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Sisters Kate and Laura Mulleavy, the founders of Los Angeles-based haute-couture outfit Rodarte, not only wrote and directed their debut feature, Woodshock, but also designed the costumes, natch. But while the duo might be able to come up with a mean silhouette, cut and pattern — they also designed some of the arresting outfits in Darren Aronofsky’s Black Swan — their handle on mise-en-scene and narrative is less steady, with the film opting for a sensorial, New Age-y style that often looks and sounds fabulous but is frequently devoid of any kind of clear meaning.
Indeed, Woodshock’s images would look great in a commercial or a music video, but as part of either the real world or the subconscious of a woman trying to deal with the strange intersection of grief, death and medical marijuana, they don’t add up to any greater insight at any kind of intellectual or emotional level. It is clear the protagonist is both lost and on cannabinoid drugs, but this state of depression needs either more nuance or some kind of development that is sorely lacking here.
The presence of executive producer Kirsten Dunst in the lead could help distributor A24 score some press and audience attention, but this is the kind of evanescent arty fare that slips in and out of theaters with barely a soul noticing. Following its Venice bow in the Cinema nel giardino section, Woodshock will be released stateside Sept. 22.
In an early scene, Theresa (Dunst) prepares a spliff for her bedridden mother (Susan Traylor) that’s laced with a couple of drops of a mysterious substance that will put her out of her misery. It takes a while for the film to establish that Theresa has access to medical marijuana because she works for Keith (Games of Thrones‘ Pilou Asbaek), who cultivates and sells cannabis. Together with him, she seems to be moonlighting as an angel of death who can help terminal patients drift off for good in a cloud of doobie smoke.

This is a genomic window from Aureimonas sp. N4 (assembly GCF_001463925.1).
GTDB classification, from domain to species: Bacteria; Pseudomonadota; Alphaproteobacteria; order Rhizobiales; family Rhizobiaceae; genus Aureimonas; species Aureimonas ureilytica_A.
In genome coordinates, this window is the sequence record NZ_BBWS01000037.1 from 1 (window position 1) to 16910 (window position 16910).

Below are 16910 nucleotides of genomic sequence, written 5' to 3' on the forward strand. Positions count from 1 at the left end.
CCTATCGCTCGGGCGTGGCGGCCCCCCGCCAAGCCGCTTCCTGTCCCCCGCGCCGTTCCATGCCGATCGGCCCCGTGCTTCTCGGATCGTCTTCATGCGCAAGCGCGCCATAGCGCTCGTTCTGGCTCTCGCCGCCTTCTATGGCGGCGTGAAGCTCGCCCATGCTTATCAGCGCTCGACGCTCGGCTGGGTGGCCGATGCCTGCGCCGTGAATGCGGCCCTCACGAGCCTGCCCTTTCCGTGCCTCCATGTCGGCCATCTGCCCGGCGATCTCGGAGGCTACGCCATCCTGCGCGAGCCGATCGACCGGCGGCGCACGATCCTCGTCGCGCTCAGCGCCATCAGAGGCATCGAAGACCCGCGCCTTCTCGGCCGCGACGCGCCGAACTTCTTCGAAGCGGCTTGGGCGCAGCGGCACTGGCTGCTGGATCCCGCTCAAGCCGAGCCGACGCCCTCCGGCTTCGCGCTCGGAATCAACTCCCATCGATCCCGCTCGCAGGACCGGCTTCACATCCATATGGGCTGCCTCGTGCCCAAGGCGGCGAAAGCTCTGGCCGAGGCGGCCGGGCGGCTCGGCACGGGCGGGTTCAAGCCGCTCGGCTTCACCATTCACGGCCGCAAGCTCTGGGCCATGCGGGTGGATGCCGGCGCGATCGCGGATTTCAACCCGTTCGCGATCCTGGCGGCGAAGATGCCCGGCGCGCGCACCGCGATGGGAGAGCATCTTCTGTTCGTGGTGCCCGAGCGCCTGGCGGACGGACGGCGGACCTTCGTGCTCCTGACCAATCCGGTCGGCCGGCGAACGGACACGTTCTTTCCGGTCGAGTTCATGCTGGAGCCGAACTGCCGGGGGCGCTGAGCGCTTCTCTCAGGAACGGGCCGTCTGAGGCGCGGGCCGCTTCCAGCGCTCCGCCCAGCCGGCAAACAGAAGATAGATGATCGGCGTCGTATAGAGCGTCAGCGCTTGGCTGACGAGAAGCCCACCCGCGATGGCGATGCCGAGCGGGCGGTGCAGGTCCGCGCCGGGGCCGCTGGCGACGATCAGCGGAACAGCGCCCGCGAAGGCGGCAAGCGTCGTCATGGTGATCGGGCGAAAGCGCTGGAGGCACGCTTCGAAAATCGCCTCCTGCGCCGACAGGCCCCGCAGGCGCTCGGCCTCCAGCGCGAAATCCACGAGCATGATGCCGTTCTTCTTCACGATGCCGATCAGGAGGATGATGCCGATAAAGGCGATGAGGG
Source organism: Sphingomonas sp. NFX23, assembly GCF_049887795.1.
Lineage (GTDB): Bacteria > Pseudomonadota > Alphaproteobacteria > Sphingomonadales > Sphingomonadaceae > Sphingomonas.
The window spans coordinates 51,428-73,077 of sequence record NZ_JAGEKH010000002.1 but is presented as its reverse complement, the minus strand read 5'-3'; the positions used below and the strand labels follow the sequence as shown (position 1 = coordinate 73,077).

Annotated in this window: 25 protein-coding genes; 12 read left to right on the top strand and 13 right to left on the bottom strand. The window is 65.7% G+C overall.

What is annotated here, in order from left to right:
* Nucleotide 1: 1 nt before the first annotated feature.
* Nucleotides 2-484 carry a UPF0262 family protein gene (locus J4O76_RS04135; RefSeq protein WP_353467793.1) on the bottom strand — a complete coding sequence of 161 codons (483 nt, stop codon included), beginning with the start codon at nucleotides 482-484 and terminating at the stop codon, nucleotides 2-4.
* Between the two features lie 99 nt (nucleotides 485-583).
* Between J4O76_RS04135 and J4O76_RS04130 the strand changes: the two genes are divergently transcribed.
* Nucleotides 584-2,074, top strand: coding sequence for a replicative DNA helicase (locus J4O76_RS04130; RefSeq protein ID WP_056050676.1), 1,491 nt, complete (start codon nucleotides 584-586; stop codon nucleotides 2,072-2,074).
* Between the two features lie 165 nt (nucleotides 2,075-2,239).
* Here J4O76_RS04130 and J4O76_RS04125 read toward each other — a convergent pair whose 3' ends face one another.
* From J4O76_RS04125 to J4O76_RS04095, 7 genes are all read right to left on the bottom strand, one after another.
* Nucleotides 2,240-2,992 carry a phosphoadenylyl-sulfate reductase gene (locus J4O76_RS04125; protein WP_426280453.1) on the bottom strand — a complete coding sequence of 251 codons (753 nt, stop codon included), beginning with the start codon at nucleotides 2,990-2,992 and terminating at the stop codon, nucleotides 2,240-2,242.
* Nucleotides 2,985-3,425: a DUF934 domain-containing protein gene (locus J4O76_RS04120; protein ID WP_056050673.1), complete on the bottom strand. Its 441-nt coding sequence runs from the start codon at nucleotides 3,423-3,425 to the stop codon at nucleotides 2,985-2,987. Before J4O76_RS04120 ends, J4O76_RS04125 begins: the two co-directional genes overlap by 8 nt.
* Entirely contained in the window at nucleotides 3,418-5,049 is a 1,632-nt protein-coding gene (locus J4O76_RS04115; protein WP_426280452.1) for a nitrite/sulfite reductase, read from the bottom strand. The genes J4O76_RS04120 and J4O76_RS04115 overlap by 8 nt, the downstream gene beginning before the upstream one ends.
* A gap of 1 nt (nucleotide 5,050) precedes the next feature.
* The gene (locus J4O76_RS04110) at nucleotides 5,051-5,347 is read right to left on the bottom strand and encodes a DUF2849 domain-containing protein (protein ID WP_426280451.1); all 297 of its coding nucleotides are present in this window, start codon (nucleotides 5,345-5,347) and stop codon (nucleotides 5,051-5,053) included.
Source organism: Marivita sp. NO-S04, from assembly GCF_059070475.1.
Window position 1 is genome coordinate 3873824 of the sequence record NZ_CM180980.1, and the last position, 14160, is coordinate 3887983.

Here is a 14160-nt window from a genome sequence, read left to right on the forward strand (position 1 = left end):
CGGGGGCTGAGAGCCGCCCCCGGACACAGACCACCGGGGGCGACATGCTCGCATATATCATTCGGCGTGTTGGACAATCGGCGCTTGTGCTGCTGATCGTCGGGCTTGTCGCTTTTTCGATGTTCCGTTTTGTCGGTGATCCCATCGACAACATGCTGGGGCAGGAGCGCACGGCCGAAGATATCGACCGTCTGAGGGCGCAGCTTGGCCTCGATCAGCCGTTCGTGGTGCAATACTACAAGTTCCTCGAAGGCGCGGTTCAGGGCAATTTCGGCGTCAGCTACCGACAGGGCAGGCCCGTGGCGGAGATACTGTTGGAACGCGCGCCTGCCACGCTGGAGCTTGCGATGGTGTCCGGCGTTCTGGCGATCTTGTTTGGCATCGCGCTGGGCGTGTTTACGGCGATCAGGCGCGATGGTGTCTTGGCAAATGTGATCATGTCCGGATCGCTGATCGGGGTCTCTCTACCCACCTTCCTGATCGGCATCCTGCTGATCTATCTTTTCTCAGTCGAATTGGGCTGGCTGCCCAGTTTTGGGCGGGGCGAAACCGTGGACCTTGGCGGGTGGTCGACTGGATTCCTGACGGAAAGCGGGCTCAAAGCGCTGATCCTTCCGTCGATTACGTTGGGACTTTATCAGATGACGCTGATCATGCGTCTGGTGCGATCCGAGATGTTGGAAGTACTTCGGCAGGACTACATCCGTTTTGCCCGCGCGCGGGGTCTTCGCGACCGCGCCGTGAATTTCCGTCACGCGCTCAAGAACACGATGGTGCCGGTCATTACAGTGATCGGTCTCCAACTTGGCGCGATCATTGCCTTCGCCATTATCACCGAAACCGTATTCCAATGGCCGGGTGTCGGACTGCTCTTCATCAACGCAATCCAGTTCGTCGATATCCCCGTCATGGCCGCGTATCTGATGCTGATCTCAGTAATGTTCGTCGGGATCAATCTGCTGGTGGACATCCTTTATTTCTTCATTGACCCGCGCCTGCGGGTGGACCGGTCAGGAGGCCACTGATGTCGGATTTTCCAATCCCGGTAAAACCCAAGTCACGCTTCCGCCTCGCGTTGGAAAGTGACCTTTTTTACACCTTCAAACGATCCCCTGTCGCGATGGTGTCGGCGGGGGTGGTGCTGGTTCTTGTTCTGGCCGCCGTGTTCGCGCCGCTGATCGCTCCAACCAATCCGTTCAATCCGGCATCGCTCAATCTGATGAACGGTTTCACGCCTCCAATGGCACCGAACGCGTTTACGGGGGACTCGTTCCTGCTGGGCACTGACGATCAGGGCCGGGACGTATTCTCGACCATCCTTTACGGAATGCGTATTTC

Theresa’s rapport with Keith, at least initially, seems healthier than with her live-in boyfriend, Nick (Brit actor Joe Cole, who also stars in the Venice title Eye on Juliet). He doesn’t seem to understand that Theresa might need some looking after, especially after she actually helped her mother cross over to the other side. When, later in the film, the understandably gloomy blonde has made a mess in the garden during one of her sleepless nights, Nick bluntly tells her: “Look what you’ve done! I’m not cleaning up your mess!” This is not the kind of boyfriend anyone needs, much less someone who is in emotional distress after struggling to process her mother’s death and who, because of her distraught state, might have been responsible for a fatal mix-up. But the story fails to convey why Theresa stays with him or why they ever got together in the first place.